I would say to them that in Ontario, we have to have a diverse grid in order for our electricity system to be clean and renewable. And there are going to be many solutions to that. Wind power is one of them. I visited today in Espanola a greenhouse that’s going to be a net-zero building that’s going to have solar panels on the roof. Solar is part of that solution. There are going to be lots of solutions. But we don’t have the hydro power of Quebec or Manitoba. So we have to diversify. And we’ll continue to have a baseload of nuclear, but I want to make sure we do everything we can to keep that clean grid in place, and wind power is part of that. We’ve changed the process so that municipalities and communities have more input into where those wind turbines are sited. But I understand there will still be people with questions about this.

Let me finally get your views on this political development here in northern Ontario, the creation of the Northern Ontario Party, which is something that seems to happen once a generation or so. Presumably this kind of thing doesn’t happen unless people up here don’t believe the mainline parties are representing their interests. What is it the three traditional parties are not doing, that seems to have this cry every couple of generations or so for something else?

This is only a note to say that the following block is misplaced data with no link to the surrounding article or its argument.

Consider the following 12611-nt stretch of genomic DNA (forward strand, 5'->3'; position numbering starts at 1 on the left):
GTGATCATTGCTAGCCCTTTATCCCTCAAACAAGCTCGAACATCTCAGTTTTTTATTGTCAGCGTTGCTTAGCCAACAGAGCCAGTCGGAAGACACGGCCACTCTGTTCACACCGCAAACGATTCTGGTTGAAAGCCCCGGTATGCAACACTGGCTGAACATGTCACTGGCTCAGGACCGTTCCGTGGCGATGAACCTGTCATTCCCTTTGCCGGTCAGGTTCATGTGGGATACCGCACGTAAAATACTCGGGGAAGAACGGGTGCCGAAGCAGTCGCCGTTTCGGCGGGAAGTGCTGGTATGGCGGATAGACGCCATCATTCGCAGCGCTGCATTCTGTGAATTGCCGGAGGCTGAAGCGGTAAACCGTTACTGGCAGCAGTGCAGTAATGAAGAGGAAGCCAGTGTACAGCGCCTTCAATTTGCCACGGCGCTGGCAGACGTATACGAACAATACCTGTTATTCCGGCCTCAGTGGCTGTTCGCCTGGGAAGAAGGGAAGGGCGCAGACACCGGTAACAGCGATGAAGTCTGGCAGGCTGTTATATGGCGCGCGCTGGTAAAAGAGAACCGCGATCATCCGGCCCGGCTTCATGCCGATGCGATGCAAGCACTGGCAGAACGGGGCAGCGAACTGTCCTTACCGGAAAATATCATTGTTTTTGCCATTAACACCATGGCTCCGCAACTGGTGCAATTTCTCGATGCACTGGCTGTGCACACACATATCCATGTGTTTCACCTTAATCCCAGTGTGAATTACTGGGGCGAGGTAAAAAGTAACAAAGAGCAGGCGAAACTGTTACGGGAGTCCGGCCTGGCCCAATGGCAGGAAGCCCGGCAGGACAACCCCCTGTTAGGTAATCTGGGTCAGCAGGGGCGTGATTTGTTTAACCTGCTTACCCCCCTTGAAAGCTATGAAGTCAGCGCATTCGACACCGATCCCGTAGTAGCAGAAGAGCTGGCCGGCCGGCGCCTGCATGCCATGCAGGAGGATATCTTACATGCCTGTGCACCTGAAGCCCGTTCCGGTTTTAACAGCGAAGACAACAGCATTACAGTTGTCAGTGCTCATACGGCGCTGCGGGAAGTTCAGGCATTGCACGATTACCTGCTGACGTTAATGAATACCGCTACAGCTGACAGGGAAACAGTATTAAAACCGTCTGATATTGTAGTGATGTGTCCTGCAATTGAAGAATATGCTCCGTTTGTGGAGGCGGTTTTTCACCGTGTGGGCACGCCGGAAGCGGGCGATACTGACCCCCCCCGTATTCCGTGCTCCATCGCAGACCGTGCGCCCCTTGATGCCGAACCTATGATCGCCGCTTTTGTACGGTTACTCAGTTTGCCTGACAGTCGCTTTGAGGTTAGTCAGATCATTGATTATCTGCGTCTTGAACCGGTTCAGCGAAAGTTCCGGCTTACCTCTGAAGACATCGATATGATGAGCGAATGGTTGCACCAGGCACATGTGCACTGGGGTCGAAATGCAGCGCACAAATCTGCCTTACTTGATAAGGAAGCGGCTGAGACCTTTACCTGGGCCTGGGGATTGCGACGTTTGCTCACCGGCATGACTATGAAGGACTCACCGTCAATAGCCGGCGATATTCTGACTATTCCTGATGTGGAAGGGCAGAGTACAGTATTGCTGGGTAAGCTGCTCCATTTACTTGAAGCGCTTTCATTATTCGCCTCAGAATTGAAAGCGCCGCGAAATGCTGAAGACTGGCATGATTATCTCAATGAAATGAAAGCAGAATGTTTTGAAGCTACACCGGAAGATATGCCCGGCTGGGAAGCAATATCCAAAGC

I don’t know, Steve, and I don’t know whether there’s a direct line between what traditional parties are doing, what government’s doing, and the development, or the rising up of this party again, or whether it’s a broader phenomenon. I really don’t know the answer to that, you’d have to ask them. But what I do know is that I govern one Ontario. When we look at policies at our cabinet table, we’ve got four ministers from the north who raise issues on a regular basis and see action, you know, whether it’s the spring bear hunt or whether it’s investments in community infrastructure, health infrastructure like the announcement I was making today in Espanola. I know we are paying attention to the needs of the whole province, so if that’s not getting through that may be part of the challenge. But I believe we’re stronger as a province if we have an integrated community, and integrated society. That’s why I see us as one Ontario.